Avalanche Advisory for Saturday, March 3, 2018

Huntington Ravine has MODERATE avalanche danger. All forecast areas have Moderate avalanche danger. Evaluate snow and terrain carefully.

Tuckerman Ravine has MODERATE and LOW avalanche danger. Lobster Claw and Right Gully have Moderate avalanche danger. Heightened avalanche conditions on specific terrain features. Evaluate snow and terrain carefully. Sluice, Lip, Center Bowl, Left, Hillman’s Highway and Lower Snowfields have Low avalanche danger. Watch for unstable snow on isolated terrain features. The Little Headwall is an open stream and is not rated.

AVALANCHE PROBLEM: Areas of new wind slab are the primary avalanche problem though the primary hazard remains the potential for taking a high-speed sliding fall from steep terrain on the frozen, icy snowpack. Brief windows of visibility into Tuckerman Ravine have confirmed suspicions that much of yesterday’s new snow was scoured off of windward facing forecast zones by high winds from the east-northeast. The high wind speed and easterly direction coupled with very limited fetch, or area of available snow for transport, leads us to our low rating in most areas. Forecast areas that face due east contain much more limited areas of wind slab. These areas should be assessed carefully for sensitivity to human-triggering and consequences of being swept off your feet. More sheltered areas like the long northern gullies in Huntington and Lobster Claw and Right Gully in Tucks will likely harbor larger and harder to avoid wind slab. Human triggered wind slabs are possible where they have developed in steep terrain. Up to an inch of new snow today on continued NE wind will add slightly to existing wind slab.

WEATHER: Wind from the northeast continues to blow this morning in the mid-50s mph and will remain from that direction through the day. Though temperatures will be on the mild side for this time of year, mid teen’s F will keep things feeling wintry. Yesterday’s highly elevation dependent snowfall brought 6.1” of snow to the summit and 2.4” of 20% density snow to Hermit Lake. Winds remained in the 60s and 70s mph during the storm which would have been an ideal loading speed had they blown from the west. Winds will continue to move some snow today as they blow in the 50 mph range from the northeast. Count on limited visibility through the day due to persistent summit fog, up to an inch of new snow, and a challenging headwind above treeline on a return trip on the Lion Head route.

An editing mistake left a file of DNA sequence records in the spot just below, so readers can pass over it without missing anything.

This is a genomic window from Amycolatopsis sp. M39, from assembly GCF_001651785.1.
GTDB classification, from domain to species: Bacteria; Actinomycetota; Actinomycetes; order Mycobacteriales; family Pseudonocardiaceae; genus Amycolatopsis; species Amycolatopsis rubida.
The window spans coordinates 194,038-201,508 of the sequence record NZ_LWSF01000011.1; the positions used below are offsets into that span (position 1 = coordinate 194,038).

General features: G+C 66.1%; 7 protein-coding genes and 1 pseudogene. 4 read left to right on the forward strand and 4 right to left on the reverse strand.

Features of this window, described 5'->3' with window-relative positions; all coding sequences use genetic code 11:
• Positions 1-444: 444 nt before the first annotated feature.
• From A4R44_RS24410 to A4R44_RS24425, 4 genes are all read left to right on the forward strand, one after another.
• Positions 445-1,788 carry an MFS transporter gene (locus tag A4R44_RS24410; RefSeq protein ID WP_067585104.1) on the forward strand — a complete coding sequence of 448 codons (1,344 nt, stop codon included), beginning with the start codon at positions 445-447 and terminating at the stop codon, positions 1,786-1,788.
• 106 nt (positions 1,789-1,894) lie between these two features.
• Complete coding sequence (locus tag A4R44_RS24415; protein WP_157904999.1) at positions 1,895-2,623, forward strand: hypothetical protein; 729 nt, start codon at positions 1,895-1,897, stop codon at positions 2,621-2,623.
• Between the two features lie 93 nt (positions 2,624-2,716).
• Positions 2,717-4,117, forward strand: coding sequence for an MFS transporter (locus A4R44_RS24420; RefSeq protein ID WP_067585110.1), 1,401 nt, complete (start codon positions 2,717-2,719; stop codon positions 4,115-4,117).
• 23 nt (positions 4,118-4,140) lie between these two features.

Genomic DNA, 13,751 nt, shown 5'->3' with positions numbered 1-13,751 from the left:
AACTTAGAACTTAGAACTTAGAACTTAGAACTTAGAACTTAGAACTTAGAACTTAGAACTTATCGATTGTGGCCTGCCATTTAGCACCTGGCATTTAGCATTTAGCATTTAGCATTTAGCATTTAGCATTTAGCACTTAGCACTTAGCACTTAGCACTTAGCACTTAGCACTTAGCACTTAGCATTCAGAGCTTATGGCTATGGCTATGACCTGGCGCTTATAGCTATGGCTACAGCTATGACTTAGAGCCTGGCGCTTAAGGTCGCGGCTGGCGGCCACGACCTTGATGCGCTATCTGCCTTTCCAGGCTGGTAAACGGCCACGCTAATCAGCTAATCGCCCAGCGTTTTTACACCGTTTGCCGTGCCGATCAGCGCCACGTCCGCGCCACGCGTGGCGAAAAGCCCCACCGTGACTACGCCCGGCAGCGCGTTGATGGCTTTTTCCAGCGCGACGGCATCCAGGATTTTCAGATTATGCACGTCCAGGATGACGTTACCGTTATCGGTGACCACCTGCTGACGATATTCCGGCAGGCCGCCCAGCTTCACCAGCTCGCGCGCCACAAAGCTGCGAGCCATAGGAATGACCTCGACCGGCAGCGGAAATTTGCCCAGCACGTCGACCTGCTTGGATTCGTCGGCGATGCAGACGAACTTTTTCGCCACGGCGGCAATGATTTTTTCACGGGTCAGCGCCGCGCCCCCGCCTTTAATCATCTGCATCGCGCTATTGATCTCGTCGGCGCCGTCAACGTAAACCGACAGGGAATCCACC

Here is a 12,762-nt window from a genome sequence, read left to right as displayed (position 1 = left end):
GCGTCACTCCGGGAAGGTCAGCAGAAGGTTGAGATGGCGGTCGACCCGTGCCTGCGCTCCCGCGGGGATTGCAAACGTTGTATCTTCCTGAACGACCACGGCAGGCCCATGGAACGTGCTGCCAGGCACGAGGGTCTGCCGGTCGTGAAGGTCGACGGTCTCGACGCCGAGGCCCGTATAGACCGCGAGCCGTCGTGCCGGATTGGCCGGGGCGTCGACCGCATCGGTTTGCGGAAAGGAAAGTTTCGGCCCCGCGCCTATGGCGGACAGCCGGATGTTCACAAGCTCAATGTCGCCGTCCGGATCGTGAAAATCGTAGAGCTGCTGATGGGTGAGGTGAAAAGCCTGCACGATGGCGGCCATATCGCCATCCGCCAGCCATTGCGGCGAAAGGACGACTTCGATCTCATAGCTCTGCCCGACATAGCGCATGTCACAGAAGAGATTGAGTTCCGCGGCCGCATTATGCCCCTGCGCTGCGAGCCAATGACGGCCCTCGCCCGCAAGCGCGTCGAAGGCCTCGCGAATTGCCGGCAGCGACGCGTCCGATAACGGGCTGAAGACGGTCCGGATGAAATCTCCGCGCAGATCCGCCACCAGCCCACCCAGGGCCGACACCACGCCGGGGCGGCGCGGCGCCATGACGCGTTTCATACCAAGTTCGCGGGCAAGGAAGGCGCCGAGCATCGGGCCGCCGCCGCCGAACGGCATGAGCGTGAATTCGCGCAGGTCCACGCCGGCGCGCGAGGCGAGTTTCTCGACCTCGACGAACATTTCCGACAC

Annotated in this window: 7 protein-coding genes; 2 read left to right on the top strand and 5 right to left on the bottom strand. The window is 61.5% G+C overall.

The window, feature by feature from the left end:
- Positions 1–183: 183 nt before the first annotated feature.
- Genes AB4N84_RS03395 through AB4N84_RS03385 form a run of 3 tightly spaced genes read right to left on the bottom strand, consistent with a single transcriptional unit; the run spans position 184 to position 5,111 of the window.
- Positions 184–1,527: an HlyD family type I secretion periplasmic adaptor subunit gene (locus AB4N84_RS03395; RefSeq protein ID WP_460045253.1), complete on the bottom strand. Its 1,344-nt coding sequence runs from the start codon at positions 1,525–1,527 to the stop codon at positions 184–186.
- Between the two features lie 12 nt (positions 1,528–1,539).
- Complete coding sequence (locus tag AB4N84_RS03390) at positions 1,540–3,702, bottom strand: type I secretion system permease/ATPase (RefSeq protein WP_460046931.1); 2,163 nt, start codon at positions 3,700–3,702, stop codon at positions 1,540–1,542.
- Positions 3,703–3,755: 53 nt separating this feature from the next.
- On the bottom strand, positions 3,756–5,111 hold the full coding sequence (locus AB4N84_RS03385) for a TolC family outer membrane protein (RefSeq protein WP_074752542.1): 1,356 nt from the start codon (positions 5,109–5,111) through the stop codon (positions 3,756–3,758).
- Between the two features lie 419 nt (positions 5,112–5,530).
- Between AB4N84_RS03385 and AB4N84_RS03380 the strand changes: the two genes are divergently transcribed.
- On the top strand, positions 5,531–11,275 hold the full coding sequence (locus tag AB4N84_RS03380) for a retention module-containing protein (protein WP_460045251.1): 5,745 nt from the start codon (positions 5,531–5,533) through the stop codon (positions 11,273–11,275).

SNOWPACK: An unusually warm February started to create hazards more typical of spring. Glide cracks, waterfall holes and ice that has gone through dramatic temperature swings are all in play now. The old, gray surface was saturated during earlier rain events and has now refrozen into a barely edge-able and slick surface. Three people have taken long sliding falls on this surface in the past week and though they were lucky to only receive minor injuries, history has shown the consequences of falls like this can lead to serious injuries and even death. Be sure to develop alternate plans if you or your group is strongly driven to get into steep terrain today, the consequences of pushing it are often much more severe than anticipated.

The John Sherburne Ski Trail was freshened up by a few inches of dense snow yesterday but still holds a wide variety of conditions, including exposed rocks, areas of water ice. Plenty of skiable snow remains but cautious and careful turns are advised.

The Harvard Cabin will be open Saturday night.  

• Safe travel in avalanche terrain requires training and experience. This advisory is just one tool to help you make your own decisions in avalanche terrain. You control your own risk by choosing where, when, and how you travel.
• Anticipate a changing avalanche danger when actual weather differs from the higher summits forecast. For more information contact the Forest Service Snow Rangers, the AMC at the Pinkham Notch Visitor Center, or the caretakers at Hermit Lake Shelters or Harvard Cabin.
• Posted 8:00 a.m., Saturday, March 3, 2018. A new advisory will be issued tomorrow.

Frank Carus, Lead Snow Ranger
USDA Forest Service
White Mountain National Forest
(603) 466-2713 TTY (603) 466-2856